Apartheid vs. Jim Crow

Topics: South Africa, Racial segregation, Racism Pages: 11 (3829 words) Published: April 6, 2008
In May 1607, three ships sailed up from Chesapeake Bay in search for the first permanent English colony in North America. Although Jamestown colony was doomed from the beginning, it was not so much an outpost as an establishment of what was to become the United States. Forty-five years later, another three ships representing the Dutch Republic and its company, the East India Company, anchored in the Cape of Good Hope. Their purpose was to establish a refreshment station where ships could break the long voyage between the Netherlands and the company’s main settlement at Batavia in Java. These two occurrences constituted the beginnings of two of the first white-dominated societies outside of Europe. Starting from the small settlements of the 1600s, the white settlers penetrated into the interior of North American and South Africa. By the end of the 19th century, they had successfully expropriated most of the land for their own use and set the pre-conditions on which a system of white supremacy would be built. DEFINITION OF WHITE SUPREMACY

More so than the other societies that resulted from the European colonialism and expansion, South Africa and the United States serve as the long-term manifestations of a Herrenvolk society. George M. Fredrickson defines white supremacy as “the attitudes, ideologies, and policies associated with the rise of blatant forms of white or European dominance over nonwhite populations.” White supremacy implies more than racial prejudice and discrimination, which exists in most, if not all, societies; it suggests a systematic effort to make race or color a qualification for membership in a civil society through means of color bars, racial segregation, and the restriction citizenship rights. It. SOME THESIS STATEMENT HERE! Something like – colonies founded on same ideological thought concerning inferior and superior groups but same white supremacist ideologies resulted in different outcomes: in apartheid for South Africa and segregation for the United States Ideological thought was same but historical conditions resulted in different outcomes for two countries. . . Similarities in kinds of white attitudes, ideologies, and policies that have emerged. However, did not emerge from same racial consciousness but rather grew from different set of historical circumstances. South Africa and the United States are not the same, therefore, we cannot state that the original mind-set of the colonists were similar. Trends were similar in general direction but different in rate of development, ideological expression, and institutional embodiment.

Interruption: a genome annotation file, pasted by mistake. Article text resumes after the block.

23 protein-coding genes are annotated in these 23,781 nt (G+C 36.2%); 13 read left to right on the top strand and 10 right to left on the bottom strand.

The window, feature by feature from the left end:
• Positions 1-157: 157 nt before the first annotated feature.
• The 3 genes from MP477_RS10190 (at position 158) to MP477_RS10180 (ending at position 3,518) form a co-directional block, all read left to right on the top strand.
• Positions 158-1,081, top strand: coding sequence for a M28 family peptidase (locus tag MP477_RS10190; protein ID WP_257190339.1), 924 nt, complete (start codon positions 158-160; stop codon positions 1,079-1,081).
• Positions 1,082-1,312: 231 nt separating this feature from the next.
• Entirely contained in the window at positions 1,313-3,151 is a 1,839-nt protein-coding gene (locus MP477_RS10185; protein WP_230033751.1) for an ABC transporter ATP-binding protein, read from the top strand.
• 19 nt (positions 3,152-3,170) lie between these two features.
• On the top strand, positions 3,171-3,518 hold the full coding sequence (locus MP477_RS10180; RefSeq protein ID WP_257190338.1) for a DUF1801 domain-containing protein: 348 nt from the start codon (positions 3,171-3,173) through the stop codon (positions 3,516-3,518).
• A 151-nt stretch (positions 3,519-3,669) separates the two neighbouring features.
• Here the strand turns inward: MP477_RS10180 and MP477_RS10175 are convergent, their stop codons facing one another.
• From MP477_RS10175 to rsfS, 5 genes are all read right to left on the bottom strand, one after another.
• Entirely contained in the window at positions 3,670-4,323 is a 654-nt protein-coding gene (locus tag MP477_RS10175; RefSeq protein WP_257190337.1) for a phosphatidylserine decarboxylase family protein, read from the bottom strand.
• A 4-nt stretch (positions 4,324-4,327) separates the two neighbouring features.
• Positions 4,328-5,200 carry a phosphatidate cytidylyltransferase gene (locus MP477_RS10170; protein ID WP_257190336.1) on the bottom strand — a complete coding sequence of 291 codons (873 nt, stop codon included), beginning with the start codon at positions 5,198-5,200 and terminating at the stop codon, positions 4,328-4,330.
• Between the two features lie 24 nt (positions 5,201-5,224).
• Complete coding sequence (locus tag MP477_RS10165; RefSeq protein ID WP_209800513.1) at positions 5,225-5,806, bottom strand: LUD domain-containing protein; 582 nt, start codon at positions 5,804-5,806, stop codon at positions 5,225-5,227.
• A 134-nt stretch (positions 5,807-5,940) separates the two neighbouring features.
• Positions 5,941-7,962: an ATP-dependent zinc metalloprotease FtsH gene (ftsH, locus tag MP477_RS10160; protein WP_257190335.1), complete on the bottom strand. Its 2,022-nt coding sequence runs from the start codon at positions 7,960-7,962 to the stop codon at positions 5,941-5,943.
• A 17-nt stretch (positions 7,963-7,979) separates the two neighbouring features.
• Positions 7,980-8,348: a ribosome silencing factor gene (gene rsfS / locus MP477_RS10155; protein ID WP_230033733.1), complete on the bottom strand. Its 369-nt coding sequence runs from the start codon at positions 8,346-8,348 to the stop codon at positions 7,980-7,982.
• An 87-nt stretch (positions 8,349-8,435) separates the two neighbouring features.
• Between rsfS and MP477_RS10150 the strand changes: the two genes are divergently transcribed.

Before the time of colonization of South Africa and the United States, certain preconceptions of “savagery” had infused 16th and 17th century Europe, establishing a mode of thinking that shaped the way the settlers approached and treated the natives they encountered. These beliefs were not racist, as the Enlightenment and Era of Scientific Racism had not yet occurred, but they gave birth to classications that divided the world into “Europeans” and racially distinct “Others.” For both South Africa and North America, Europeans found a justification for the construction of this “Other” first in religion and later, science. A long struggle for supremacy in the Mediterranean between Christian and Islamic civilizations in the first millenium gave rise to the beginnings of religious justifications for the division of people into inferior and superior groups. The Crusades were justified as an attempt to free the Holy Land from infidels, creating an attitude toward the “enemies of Christ” and “heathens” that would carry to the New World and to southern Africa six centuries later. The dichotomy of civil-savage had also been established. Civility was the natural state of mankind but after the flood of Noah, some branches of man had wandered into the wilderness and degenerated into an uncivil state. Civilized people...
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